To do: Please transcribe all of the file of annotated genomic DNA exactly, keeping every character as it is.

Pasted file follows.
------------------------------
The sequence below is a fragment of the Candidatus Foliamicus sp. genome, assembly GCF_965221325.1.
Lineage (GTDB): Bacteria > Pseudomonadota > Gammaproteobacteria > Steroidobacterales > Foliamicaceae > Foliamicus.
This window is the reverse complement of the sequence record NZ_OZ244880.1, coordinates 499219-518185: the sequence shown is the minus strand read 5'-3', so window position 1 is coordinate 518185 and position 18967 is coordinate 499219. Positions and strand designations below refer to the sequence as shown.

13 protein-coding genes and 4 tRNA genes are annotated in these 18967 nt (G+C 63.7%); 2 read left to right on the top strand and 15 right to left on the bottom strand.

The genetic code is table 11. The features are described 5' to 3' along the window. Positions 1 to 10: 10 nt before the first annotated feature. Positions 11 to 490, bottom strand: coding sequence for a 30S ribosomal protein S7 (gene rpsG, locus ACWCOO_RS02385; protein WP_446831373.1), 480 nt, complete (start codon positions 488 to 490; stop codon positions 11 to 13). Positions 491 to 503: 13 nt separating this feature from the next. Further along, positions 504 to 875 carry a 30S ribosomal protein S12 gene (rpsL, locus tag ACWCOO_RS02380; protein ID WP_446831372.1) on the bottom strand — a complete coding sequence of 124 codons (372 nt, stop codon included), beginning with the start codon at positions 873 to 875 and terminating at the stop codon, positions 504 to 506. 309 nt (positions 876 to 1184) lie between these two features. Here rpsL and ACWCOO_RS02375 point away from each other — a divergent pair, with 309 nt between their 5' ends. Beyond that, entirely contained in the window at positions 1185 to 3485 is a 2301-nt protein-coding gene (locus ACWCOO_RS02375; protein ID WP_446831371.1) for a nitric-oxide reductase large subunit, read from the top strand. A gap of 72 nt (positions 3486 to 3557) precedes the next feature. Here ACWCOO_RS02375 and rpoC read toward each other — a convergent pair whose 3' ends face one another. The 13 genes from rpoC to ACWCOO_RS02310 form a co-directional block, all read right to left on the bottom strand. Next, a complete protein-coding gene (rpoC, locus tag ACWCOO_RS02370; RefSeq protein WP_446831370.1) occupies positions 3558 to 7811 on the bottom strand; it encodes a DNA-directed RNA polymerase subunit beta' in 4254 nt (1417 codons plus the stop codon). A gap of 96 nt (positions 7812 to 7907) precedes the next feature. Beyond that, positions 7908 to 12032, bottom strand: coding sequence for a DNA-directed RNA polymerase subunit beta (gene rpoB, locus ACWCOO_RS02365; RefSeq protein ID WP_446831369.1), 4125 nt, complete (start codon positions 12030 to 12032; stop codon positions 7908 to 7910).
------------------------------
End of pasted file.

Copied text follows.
The sequence below is a fragment of the Candidatus Foliamicus sp. genome, assembly GCF_965221325.1.
Lineage (GTDB): Bacteria > Pseudomonadota > Gammaproteobacteria > Steroidobacterales > Foliamicaceae > Foliamicus.
This window is the reverse complement of the sequence record NZ_OZ244880.1, coordinates 499219-518185: the sequence shown is the minus strand read 5'-3', so window position 1 is coordinate 518185 and position 18967 is coordinate 499219. Positions and strand designations below refer to the sequence as shown.

13 protein-coding genes and 4 tRNA genes are annotated in these 18967 nt (G+C 63.7%); 2 read left to right on the top strand and 15 right to left on the bottom strand.

The genetic code is table 11. The features are described 5' to 3' along the window. Positions 1 to 10: 10 nt before the first annotated feature. Positions 11 to 490, bottom strand: coding sequence for a 30S ribosomal protein S7 (gene rpsG, locus ACWCOO_RS02385; protein WP_446831373.1), 480 nt, complete (start codon positions 488 to 490; stop codon positions 11 to 13). Positions 491 to 503: 13 nt separating this feature from the next. Further along, positions 504 to 875 carry a 30S ribosomal protein S12 gene (rpsL, locus tag ACWCOO_RS02380; protein ID WP_446831372.1) on the bottom strand — a complete coding sequence of 124 codons (372 nt, stop codon included), beginning with the start codon at positions 873 to 875 and terminating at the stop codon, positions 504 to 506. 309 nt (positions 876 to 1184) lie between these two features. Here rpsL and ACWCOO_RS02375 point away from each other — a divergent pair, with 309 nt between their 5' ends. Beyond that, entirely contained in the window at positions 1185 to 3485 is a 2301-nt protein-coding gene (locus ACWCOO_RS02375; protein ID WP_446831371.1) for a nitric-oxide reductase large subunit, read from the top strand. A gap of 72 nt (positions 3486 to 3557) precedes the next feature. Here ACWCOO_RS02375 and rpoC read toward each other — a convergent pair whose 3' ends face one another. The 13 genes from rpoC to ACWCOO_RS02310 form a co-directional block, all read right to left on the bottom strand. Next, a complete protein-coding gene (rpoC, locus tag ACWCOO_RS02370; RefSeq protein WP_446831370.1) occupies positions 3558 to 7811 on the bottom strand; it encodes a DNA-directed RNA polymerase subunit beta' in 4254 nt (1417 codons plus the stop codon). A gap of 96 nt (positions 7812 to 7907) precedes the next feature. Beyond that, positions 7908 to 12032, bottom strand: coding sequence for a DNA-directed RNA polymerase subunit beta (gene rpoB, locus ACWCOO_RS02365; RefSeq protein ID WP_446831369.1), 4125 nt, complete (start codon positions 12030 to 12032; stop codon positions 7908 to 7910).